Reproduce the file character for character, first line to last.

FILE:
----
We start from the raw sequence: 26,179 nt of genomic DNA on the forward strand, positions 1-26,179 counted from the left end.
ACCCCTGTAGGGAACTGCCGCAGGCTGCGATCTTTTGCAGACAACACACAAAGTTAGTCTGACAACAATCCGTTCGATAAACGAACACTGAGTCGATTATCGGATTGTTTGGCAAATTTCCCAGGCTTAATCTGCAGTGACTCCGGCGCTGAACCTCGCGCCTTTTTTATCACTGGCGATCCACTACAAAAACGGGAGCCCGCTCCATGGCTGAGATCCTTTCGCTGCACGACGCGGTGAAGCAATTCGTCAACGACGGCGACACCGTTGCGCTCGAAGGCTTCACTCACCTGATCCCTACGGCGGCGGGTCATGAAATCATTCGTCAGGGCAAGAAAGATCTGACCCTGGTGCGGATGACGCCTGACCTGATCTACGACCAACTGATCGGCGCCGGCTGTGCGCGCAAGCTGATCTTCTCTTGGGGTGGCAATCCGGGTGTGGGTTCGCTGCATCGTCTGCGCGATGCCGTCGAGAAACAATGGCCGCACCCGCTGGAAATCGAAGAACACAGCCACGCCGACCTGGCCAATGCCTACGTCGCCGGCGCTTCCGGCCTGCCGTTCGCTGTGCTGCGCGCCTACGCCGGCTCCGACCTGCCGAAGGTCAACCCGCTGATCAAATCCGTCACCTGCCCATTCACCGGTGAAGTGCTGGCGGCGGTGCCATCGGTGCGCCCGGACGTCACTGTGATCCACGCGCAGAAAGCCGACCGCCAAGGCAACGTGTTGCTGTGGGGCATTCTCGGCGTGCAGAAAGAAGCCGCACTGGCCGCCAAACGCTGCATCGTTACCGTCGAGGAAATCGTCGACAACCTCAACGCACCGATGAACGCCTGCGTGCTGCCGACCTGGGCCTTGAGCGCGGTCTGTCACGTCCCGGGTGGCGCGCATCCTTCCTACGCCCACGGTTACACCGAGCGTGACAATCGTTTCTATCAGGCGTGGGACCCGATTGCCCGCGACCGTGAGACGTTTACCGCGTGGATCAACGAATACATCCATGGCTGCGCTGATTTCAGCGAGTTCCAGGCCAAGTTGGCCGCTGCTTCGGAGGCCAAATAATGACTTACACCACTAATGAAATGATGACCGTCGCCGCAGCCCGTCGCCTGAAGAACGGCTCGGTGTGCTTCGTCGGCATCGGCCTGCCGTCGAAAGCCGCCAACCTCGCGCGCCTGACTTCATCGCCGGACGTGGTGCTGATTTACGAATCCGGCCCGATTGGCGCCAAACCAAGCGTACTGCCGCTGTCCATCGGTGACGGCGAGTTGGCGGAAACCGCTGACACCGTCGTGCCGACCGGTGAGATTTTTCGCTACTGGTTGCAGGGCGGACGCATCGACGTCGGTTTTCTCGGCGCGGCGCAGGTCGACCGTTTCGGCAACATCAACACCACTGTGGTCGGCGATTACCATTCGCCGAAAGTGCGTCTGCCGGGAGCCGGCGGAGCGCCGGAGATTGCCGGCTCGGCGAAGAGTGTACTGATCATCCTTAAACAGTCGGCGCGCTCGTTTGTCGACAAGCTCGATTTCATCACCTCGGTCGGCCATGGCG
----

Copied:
We start from the raw sequence: 26,179 nt of genomic DNA on the forward strand, positions 1-26,179 counted from the left end.
ACCCCTGTAGGGAACTGCCGCAGGCTGCGATCTTTTGCAGACAACACACAAAGTTAGTCTGACAACAATCCGTTCGATAAACGAACACTGAGTCGATTATCGGATTGTTTGGCAAATTTCCCAGGCTTAATCTGCAGTGACTCCGGCGCTGAACCTCGCGCCTTTTTTATCACTGGCGATCCACTACAAAAACGGGAGCCCGCTCCATGGCTGAGATCCTTTCGCTGCACGACGCGGTGAAGCAATTCGTCAACGACGGCGACACCGTTGCGCTCGAAGGCTTCACTCACCTGATCCCTACGGCGGCGGGTCATGAAATCATTCGTCAGGGCAAGAAAGATCTGACCCTGGTGCGGATGACGCCTGACCTGATCTACGACCAACTGATCGGCGCCGGCTGTGCGCGCAAGCTGATCTTCTCTTGGGGTGGCAATCCGGGTGTGGGTTCGCTGCATCGTCTGCGCGATGCCGTCGAGAAACAATGGCCGCACCCGCTGGAAATCGAAGAACACAGCCACGCCGACCTGGCCAATGCCTACGTCGCCGGCGCTTCCGGCCTGCCGTTCGCTGTGCTGCGCGCCTACGCCGGCTCCGACCTGCCGAAGGTCAACCCGCTGATCAAATCCGTCACCTGCCCATTCACCGGTGAAGTGCTGGCGGCGGTGCCATCGGTGCGCCCGGACGTCACTGTGATCCACGCGCAGAAAGCCGACCGCCAAGGCAACGTGTTGCTGTGGGGCATTCTCGGCGTGCAGAAAGAAGCCGCACTGGCCGCCAAACGCTGCATCGTTACCGTCGAGGAAATCGTCGACAACCTCAACGCACCGATGAACGCCTGCGTGCTGCCGACCTGGGCCTTGAGCGCGGTCTGTCACGTCCCGGGTGGCGCGCATCCTTCCTACGCCCACGGTTACACCGAGCGTGACAATCGTTTCTATCAGGCGTGGGACCCGATTGCCCGCGACCGTGAGACGTTTACCGCGTGGATCAACGAATACATCCATGGCTGCGCTGATTTCAGCGAGTTCCAGGCCAAGTTGGCCGCTGCTTCGGAGGCCAAATAATGACTTACACCACTAATGAAATGATGACCGTCGCCGCAGCCCGTCGCCTGAAGAACGGCTCGGTGTGCTTCGTCGGCATCGGCCTGCCGTCGAAAGCCGCCAACCTCGCGCGCCTGACTTCATCGCCGGACGTGGTGCTGATTTACGAATCCGGCCCGATTGGCGCCAAACCAAGCGTACTGCCGCTGTCCATCGGTGACGGCGAGTTGGCGGAAACCGCTGACACCGTCGTGCCGACCGGTGAGATTTTTCGCTACTGGTTGCAGGGCGGACGCATCGACGTCGGTTTTCTCGGCGCGGCGCAGGTCGACCGTTTCGGCAACATCAACACCACTGTGGTCGGCGATTACCATTCGCCGAAAGTGCGTCTGCCGGGAGCCGGCGGAGCGCCGGAGATTGCCGGCTCGGCGAAGAGTGTACTGATCATCCTTAAACAGTCGGCGCGCTCGTTTGTCGACAAGCTCGATTTCATCACCTCGGTCGGCCATGGCG